We know that stretching is good for us. It helps with flexibility, injury prevention, and increases the strength in our muscles. However, although warming up before any physical exertion is necessary to avoid injury, there is some dissent about whether we should be doing lots of stretching before or after our workouts for best results.
Some experts put more emphasis on cool-down stretching exercises – but a quick dynamic warm-up, instead of a static stretch, could help you perform better.
Research has shown that static stretching, where you hold the move for around 30 to 45 seconds, can help in some instances. However, a dynamic warm-up such as lunges or leg swings could be more effective for your overall performance, especially for dynamic plyometric workouts such as burpees and more of the best exercises for weight loss.
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In fact, research by The American College of Sports Medicine (ACSM) in 2018 showed that static stretches, such as quad stretches, before a workout, won't help to improve your overall performance at all, but a dynamic warm-up could boost strength and speed.
Further studies have shown that workouts involving running, jumping or weight training could benefit from a dynamic warm-up and help with your performance. This is because it not only raises your heart rate before the workout but warms up the muscles up quicker than a static warm-up might.
Dynamic moves involve not staying in one spot or exercises when you're not static - so a dynamic warm-up could include moves such as side shuffles and lunges with a twist. If you want some more inspiration - check out our round-up of the best fitness apps, which all have tons of dynamic warm-ups pre-loaded on them.
A dynamic warm-up can also help to prevent injury - this is because it gently increases blood flow to your muscles. When we train too hard too quickly it puts too much strain on our muscles, but a dynamic warm-up can get them ready for what's about to come.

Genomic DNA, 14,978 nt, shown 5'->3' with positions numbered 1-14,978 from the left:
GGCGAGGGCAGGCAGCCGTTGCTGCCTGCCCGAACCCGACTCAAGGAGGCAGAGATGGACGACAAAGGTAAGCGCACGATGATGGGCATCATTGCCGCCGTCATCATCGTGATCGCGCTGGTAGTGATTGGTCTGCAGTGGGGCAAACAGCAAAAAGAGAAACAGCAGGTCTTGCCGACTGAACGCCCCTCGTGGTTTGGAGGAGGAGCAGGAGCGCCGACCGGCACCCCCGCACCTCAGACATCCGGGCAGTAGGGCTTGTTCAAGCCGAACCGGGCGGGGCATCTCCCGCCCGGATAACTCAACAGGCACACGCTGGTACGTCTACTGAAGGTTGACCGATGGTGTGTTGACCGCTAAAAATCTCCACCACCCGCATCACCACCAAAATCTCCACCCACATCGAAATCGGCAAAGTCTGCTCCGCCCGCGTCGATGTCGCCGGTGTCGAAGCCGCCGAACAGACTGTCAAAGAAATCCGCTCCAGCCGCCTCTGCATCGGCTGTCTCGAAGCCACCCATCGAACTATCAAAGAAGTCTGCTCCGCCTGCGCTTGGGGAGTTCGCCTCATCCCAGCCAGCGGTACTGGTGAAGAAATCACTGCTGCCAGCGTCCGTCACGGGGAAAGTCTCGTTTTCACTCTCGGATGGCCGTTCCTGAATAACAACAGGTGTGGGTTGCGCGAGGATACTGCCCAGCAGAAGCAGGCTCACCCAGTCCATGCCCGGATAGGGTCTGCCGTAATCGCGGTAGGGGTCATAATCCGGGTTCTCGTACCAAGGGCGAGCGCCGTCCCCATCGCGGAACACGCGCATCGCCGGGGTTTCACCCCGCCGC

However, we shouldn't forgo static stretching completely, as it can help with flexibility and also prevent injury. Try some static stretches, such as a tricep stretch or a hamstring stretch after your workout, to help your muscles cool down after an intense workout.
Short yoga routines are also extremely beneficial for flexibility and mobility – if you're looking at taking up yoga as a hobby, our guides to the best yoga mat can help.
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Sarah is a freelance journalist who writes about fitness and wellbeing for the BBC, Woman&Home and Tech Radar. During lockdown she found her love of running outside again and now attempts to run around 50 miles a month. When it comes to other fitness, she loves a sweaty cardio session – although since she’s been working out from home she’s sure her downstairs neighbors aren’t too happy about it. She also loves to challenge herself - and has signed up to do hiking holidays, intense bootcamps and last year she went on her dream activity holiday: paddle boarding around deserted islands in Croatia. On her rest days, she loves to recover with a simple yoga flow session – the perfect antidote to her active fitness schedule.
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